US6206292Jan 20, 2000Mar 27, 2001Sihl GmbhSurface-printable RFID-transponders
US6215402Nov 13, 1998Apr 10, 2001Intermec Ip Corp.Radio frequency identification transponder employing patch antenna
US6236314Sep 2, 1999May 22, 2001Micron Technology, Inc.Transponder modules, RF tagging system, method of operating a transponder module and methods of tagging an object having a conductive surface
US6236316Jan 5, 2000May 22, 2001Motorola, Inc.Transport device with openings for capacitive coupled readers
US6243013Jan 8, 1999Jun 5, 2001Intermec Ip Corp.Cascaded DC voltages of multiple antenna RF tag front-end circuits
US6259369Sep 30, 1999Jul 10, 2001Moore North America, Inc.Low cost long distance RFID reading
US6259408Nov 19, 1999Jul 10, 2001Intermec Ip Corp.RFID transponders with paste antennas and flip-chip attachment
US6262682Jan 28, 2000Jul 17, 2001Ngk Spark Plug Co., Ltd.Micro-strip antenna
US6262692Jan 13, 1999Jul 17, 2001Brady Worldwide, Inc.Laminate RFID label and method of manufacture
US6265977Aug 14, 2000Jul 24, 2001Motorola, Inc.Radio frequency identification tag apparatus and related method
US6274508Mar 16, 1999Aug 14, 2001Alien Technology CorporationApparatuses and methods used in forming assemblies
US6278369Dec 18, 2000Aug 21, 2001Micron Technology, Inc.Methods of tagging an object having a conductive surface
US6278413Mar 29, 1999Aug 21, 2001Intermec Ip CorporationAntenna structure for wireless communications device, such as RFID tag
US6281038Mar 16, 1999Aug 28, 2001Alien Technology CorporationMethods for forming assemblies
US6281794May 25, 1999Aug 28, 2001Intermec Ip Corp.Radio frequency transponder with improved read distance
US6281850Jul 7, 1997Aug 28, 2001Intermec Ip Corp.Broadband multiple element antenna system
US6285342 *Oct 29, 1999Sep 4, 2001Intermec Ip Corp.Radio frequency tag with miniaturized resonant antenna
US6291896Feb 16, 1999Sep 18, 2001Alien Technology CorporationFunctionally symmetric integrated circuit die
US6316278Mar 16, 1999Nov 13, 2001Alien Technology CorporationMethods for fabricating a multiple modular assembly
US6320509Aug 16, 1999Nov 20, 2001Intermec Ip Corp.Radio frequency identification transponder having a high gain antenna configuration
US6320545Jun 13, 2000Nov 20, 2001Murata Manufacturing Co., Ltd.Surface-mount antenna and communication apparatus using the same
US6329915Apr 24, 1999Dec 11, 2001Intermec Ip CorpRF Tag having high dielectric constant material
US6339385Aug 20, 1997Jan 15, 2002Micron Technology, Inc.Electronic communication devices, methods of forming electrical communication devices, and communication methods
US6342866Mar 17, 2000Jan 29, 2002The United States Of America As Represented By The Secretary Of The NavyWideband antenna system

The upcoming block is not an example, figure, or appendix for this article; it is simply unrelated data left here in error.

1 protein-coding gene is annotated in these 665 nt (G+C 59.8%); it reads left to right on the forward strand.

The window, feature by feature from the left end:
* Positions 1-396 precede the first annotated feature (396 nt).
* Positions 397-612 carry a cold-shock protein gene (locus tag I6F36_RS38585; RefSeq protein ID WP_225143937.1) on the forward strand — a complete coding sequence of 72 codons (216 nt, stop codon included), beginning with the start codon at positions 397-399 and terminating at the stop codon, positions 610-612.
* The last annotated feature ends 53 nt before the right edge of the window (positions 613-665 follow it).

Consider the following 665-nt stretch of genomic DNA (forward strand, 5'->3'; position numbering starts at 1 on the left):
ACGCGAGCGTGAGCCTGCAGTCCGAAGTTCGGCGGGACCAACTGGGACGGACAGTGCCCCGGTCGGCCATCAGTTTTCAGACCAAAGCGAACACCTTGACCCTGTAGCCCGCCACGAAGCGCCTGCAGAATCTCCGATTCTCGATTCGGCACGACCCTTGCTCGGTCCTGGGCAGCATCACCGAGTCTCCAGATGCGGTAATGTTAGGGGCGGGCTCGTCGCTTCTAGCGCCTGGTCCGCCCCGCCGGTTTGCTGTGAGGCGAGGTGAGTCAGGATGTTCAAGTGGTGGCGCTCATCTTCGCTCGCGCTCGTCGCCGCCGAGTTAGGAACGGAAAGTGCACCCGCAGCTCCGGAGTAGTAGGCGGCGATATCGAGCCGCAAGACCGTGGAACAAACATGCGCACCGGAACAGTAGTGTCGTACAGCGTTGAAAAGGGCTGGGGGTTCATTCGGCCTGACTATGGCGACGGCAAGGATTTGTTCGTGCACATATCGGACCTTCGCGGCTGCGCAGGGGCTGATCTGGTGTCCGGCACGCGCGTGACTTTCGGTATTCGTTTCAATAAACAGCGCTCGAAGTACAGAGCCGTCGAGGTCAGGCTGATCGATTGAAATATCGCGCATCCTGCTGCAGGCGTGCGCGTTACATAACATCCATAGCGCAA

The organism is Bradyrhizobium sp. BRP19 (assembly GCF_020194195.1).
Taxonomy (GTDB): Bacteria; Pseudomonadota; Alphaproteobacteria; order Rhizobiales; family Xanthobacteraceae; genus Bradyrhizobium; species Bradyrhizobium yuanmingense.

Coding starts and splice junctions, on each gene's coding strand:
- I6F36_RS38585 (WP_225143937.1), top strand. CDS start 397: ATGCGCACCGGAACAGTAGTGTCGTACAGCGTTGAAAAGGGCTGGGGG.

US6380729Feb 16, 1999Apr 30, 2002Alien Technology CorporationTesting integrated circuit dice
US6384727Aug 2, 2000May 7, 2002Motorola, Inc.Capacitively powered radio frequency identification device
US6392544Sep 25, 2000May 21, 2002Motorola, Inc.Method and apparatus for selectively activating radio frequency identification tags that are in close proximity
US6407665Mar 1, 2001Jun 18, 2002Key-Trak, Inc.Object tracking system with non-contact object detection and identification
US6417025Apr 2, 2001Jul 9, 2002Alien Technology CorporationIntegrated circuit packages assembled utilizing fluidic self-assembly
US6451154Feb 18, 2000Sep 17, 2002Moore North America, Inc.RFID manufacturing concepts
US6486783Sep 19, 2000Nov 26, 2002Moore North America, Inc.RFID composite for mounting on or adjacent metal objects
US6501435Oct 3, 2000Dec 31, 2002Marconi Communications Inc.Wireless communication device and method
US6504511Apr 16, 2001Jan 7, 2003Telefonaktiebolaget Lm Ericsson (Publ)Multi-band antenna for use in a portable telecommunications apparatus
US6535175Jan 19, 2001Mar 18, 2003Intermec Ip Corp.Adjustable length antenna system for RF transponders
US6563463May 24, 2000May 13, 2003Hitachi, Ltd.Wireless tag, its manufacturing and its layout
US6577208Feb 26, 2002Jun 10, 2003Matsushita Electric Industrial Co., Ltd.Radio frequency filter
US6600420Jul 19, 2001Jul 29, 20033M Innovative Properties CompanyApplication for a radio frequency identification system
US6665193Jul 9, 2002Dec 16, 2003Amerasia International Technology, Inc.Electronic circuit construction, as for a wireless RF tag
US6667092Sep 26, 2002Dec 23, 2003International Paper CompanyRFID enabled corrugated structures
US6683254Sep 30, 2002Jan 27, 2004Andrew Corp.Low loss cable coupler
US6690264Jan 23, 2001Feb 10, 2004Single Chip Systems CorporationSelective cloaking circuit for use in a radiofrequency identification and method of cloaking RFID tags
US6703985Jul 11, 2001Mar 9, 2004Attowave Co. Ltd.Antenna and radio signal detecting device using the same
US6720866Mar 30, 1999Apr 13, 2004Microchip Technology IncorporatedRadio frequency identification tag device with sensor input
US6774782Sep 23, 2002Aug 10, 2004Battelle Memorial InstituteRadio frequency personnel alerting security system and method
US6825754Sep 11, 2000Nov 30, 2004Motorola, Inc.Radio frequency identification device for increasing tag activation distance and method thereof
US6838377Mar 5, 2002Jan 4, 2005Murata Manufacturing Co., Ltd.High frequency circuit chip and method of producing the same
US6856285Mar 27, 2002Feb 15, 2005Siemens Information & Communication Mobile, LlcMulti-band PIF antenna with meander structure